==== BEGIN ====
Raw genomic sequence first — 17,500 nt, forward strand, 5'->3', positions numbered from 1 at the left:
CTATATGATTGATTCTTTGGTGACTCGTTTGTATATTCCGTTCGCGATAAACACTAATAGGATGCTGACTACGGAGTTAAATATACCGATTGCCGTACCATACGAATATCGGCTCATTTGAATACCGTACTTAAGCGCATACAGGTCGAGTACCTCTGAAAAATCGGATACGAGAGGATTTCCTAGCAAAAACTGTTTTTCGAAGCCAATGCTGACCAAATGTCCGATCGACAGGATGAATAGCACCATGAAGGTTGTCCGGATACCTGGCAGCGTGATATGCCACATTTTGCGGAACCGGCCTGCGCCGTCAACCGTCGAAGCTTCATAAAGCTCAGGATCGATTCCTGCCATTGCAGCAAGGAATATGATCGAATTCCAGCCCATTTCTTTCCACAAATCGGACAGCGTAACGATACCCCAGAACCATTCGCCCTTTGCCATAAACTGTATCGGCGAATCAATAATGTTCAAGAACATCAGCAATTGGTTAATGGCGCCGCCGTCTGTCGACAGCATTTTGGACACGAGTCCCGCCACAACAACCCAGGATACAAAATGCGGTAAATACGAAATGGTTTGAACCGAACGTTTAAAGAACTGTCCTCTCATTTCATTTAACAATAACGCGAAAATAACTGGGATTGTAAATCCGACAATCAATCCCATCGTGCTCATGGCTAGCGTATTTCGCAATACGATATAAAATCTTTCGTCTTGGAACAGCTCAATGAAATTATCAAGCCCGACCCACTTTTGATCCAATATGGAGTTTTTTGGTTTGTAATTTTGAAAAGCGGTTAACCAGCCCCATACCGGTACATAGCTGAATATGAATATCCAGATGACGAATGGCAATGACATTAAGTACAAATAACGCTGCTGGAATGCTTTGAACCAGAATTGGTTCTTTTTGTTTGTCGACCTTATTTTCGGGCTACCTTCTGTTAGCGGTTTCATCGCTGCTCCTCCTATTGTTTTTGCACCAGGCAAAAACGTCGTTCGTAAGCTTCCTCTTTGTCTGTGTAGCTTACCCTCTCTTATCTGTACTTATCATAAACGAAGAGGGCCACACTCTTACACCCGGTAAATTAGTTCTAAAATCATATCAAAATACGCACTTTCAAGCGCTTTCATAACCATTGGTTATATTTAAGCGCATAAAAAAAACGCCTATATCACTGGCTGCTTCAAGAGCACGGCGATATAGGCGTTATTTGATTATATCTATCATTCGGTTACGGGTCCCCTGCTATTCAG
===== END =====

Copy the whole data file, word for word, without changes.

Raw genomic sequence first — 17,500 nt, forward strand, 5'->3', positions numbered from 1 at the left:
CTATATGATTGATTCTTTGGTGACTCGTTTGTATATTCCGTTCGCGATAAACACTAATAGGATGCTGACTACGGAGTTAAATATACCGATTGCCGTACCATACGAATATCGGCTCATTTGAATACCGTACTTAAGCGCATACAGGTCGAGTACCTCTGAAAAATCGGATACGAGAGGATTTCCTAGCAAAAACTGTTTTTCGAAGCCAATGCTGACCAAATGTCCGATCGACAGGATGAATAGCACCATGAAGGTTGTCCGGATACCTGGCAGCGTGATATGCCACATTTTGCGGAACCGGCCTGCGCCGTCAACCGTCGAAGCTTCATAAAGCTCAGGATCGATTCCTGCCATTGCAGCAAGGAATATGATCGAATTCCAGCCCATTTCTTTCCACAAATCGGACAGCGTAACGATACCCCAGAACCATTCGCCCTTTGCCATAAACTGTATCGGCGAATCAATAATGTTCAAGAACATCAGCAATTGGTTAATGGCGCCGCCGTCTGTCGACAGCATTTTGGACACGAGTCCCGCCACAACAACCCAGGATACAAAATGCGGTAAATACGAAATGGTTTGAACCGAACGTTTAAAGAACTGTCCTCTCATTTCATTTAACAATAACGCGAAAATAACTGGGATTGTAAATCCGACAATCAATCCCATCGTGCTCATGGCTAGCGTATTTCGCAATACGATATAAAATCTTTCGTCTTGGAACAGCTCAATGAAATTATCAAGCCCGACCCACTTTTGATCCAATATGGAGTTTTTTGGTTTGTAATTTTGAAAAGCGGTTAACCAGCCCCATACCGGTACATAGCTGAATATGAATATCCAGATGACGAATGGCAATGACATTAAGTACAAATAACGCTGCTGGAATGCTTTGAACCAGAATTGGTTCTTTTTGTTTGTCGACCTTATTTTCGGGCTACCTTCTGTTAGCGGTTTCATCGCTGCTCCTCCTATTGTTTTTGCACCAGGCAAAAACGTCGTTCGTAAGCTTCCTCTTTGTCTGTGTAGCTTACCCTCTCTTATCTGTACTTATCATAAACGAAGAGGGCCACACTCTTACACCCGGTAAATTAGTTCTAAAATCATATCAAAATACGCACTTTCAAGCGCTTTCATAACCATTGGTTATATTTAAGCGCATAAAAAAAACGCCTATATCACTGGCTGCTTCAAGAGCACGGCGATATAGGCGTTATTTGATTATATCTATCATTCGGTTACGGGTCCCCTGCTATTCAG